Community Building, Six Feet Apart
Starting college is scary enough without a pandemic looming in the background. During my own freshman fall I had a seemingly never-ending list of questions: How do I adjust to the fast-paced quarter system? Which clubs should I join? How do I meet new people? What’s “blobby,” and how do I get there? When those questions became too much to handle, I turned to other freshmen who shared my confusion. And soon enough, we all adjusted to life in the woods. We learned which classes to avoid, how to order Collis stir-fry and how to migrate in “shmobs” from the Choates to the Fayes on Wednesday and Friday nights.
Now, with Zoom classes and a slew of confusing COVID-19 guidelines, the freshman adjustment period is even harder. But members of the Class of 2024 are finding creative ways to connect with their peers, despite the unusual circumstances.
Max Breuninger ’23 and Diego Perez ’23, both freshman undergraduate advisors, noted that many ’24s are confused about Dartmouth’s COVID-19 restrictions. Many of the students’ questions — particularly around where and how they can socialize — do not have concrete answers, which can be frustrating for UGAs trying to help ease their residents’ transition to college.
“One of the common complaints or concerns is the College’s contradictory information that’s sent out,” Perez said. “[The ’24s] get really confused about what is going on and what they’re allowed to do.”
Max Cotter ’23, a UGA for freshmen participating in the First-Year Residential Experience, agreed that the uncertainty around social distancing and other restrictions creates confusion for the ’24s.
“There’s definitely been common concerns of where to find information. They’ll hear one thing from one place, and then they get an email saying the exact opposite,” Cotter said. “They’re expected to follow all these guidelines, and they aren’t entirely sure what they are.”
Despite the confusing guidelines, freshmen floors have continued to provide ’24s with a sense of community. Breuninger, Cotter and Perez all noted that although floor meetings are conducted exclusively over Zoom, attendance at these meetings has been relatively high.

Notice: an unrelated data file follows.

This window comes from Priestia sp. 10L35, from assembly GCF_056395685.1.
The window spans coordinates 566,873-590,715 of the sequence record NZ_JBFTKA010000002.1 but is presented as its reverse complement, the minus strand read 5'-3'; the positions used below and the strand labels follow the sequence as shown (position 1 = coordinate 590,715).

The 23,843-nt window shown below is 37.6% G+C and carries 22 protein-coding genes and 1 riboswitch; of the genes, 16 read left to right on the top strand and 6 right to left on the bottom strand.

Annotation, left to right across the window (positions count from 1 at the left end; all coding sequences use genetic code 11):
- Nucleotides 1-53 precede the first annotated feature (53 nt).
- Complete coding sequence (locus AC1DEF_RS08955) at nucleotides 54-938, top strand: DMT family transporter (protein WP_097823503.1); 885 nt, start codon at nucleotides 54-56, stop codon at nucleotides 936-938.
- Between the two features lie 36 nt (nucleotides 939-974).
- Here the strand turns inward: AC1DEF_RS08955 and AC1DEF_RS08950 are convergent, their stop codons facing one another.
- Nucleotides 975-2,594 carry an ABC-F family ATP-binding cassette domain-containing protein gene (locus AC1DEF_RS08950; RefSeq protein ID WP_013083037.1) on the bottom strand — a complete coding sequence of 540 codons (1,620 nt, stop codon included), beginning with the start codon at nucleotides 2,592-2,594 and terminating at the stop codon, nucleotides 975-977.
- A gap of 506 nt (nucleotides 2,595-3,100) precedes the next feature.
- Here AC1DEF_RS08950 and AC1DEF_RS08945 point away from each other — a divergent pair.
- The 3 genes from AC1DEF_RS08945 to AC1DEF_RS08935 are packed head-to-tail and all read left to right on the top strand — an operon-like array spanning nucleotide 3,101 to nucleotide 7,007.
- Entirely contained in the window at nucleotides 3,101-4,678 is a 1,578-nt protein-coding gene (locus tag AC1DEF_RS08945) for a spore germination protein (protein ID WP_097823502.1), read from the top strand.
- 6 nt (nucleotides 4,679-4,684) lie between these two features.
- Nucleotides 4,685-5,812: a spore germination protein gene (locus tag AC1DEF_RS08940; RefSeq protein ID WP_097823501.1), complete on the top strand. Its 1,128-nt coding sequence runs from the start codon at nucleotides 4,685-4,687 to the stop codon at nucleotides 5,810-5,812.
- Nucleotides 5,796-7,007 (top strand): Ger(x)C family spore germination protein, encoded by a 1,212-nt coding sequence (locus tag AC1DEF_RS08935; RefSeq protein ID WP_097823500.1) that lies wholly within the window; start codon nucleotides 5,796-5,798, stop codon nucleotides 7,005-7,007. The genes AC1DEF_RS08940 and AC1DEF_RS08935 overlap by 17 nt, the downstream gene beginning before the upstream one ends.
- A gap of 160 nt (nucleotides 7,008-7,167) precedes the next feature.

Cotter added that even his residents that are not currently on campus still attend floor meetings. Living off campus during one’s first term of college can add to the already amplified feelings of isolation, but according to Cotter, these residents have an optimistic point of view.
“Most of them have been pretty positive, and instead of being super upset that they’re missing their freshman fall, they’ve been excited for sophomore year,” Cotter said.
However, Mimi Grozeva ’24, a freshman living on campus, noted that the virtual format of floor meetings was a bit unusual.
“It was kind of a strange feeling knowing that these people are so close to me, but we’re not together in the same space,” Grozeva said.
Outside floor meetings, ’24s have connected virtually while in quarantine. According to Cotter, East Wheelock house uses Gather.town, an online “common room” where each user has an avatar that can video chat with other users in the virtual space. According to Cotter, his residents appreciate that this platform allows for more private one-on-one conversations, as opposed to one Zoom call with many participants.
“They can’t change the situation, so they’re finding different ways to socialize,” Cotter said. “They've adapted really well; they’ve accepted that this is a new reality.”
Perez’s residents created a separate group chat — without Perez — to get to know each other and play online games together. They also posted their Snapchat and Instagram handles on their doors so that others could walk by and connect with them on social media.
“I think right now, the biggest source of friends is the floor,” Perez said. “They are really bonding with the floor, which is amazing to see as a UGA.”
In addition to their freshmen floors, ’24s had the opportunity to bond with peers and receive advice from upperclassmen during orientation.
“I am super glad that I got to talk to upperclassmen. Sometimes students have more valuable advice than professors or administration because they have experienced Dartmouth for themselves,” Grozeva said.
Gabby Mitchell ’22, an orientation peer leader, added that while it was challenging at first to foster a sense of community, the ’24s in her orientation group were excited about the prospect of meeting up after quarantine ended.
While it’s easy to focus on how different this fall term is from previous years, I’ve also noticed some similarities. As the ’24s break out of their virtual social spaces, there’s a strange familiarity in freshmen sitting on the Green, discussing their intended majors and hometowns. Soon the monotonous icebreakers will lead to deeper conversation and friendships. I think back to my friends’ first awkward conversations and serendipitous encounters. The nervousness, the confusion, the excitement, the awkwardness — it all feels familiar.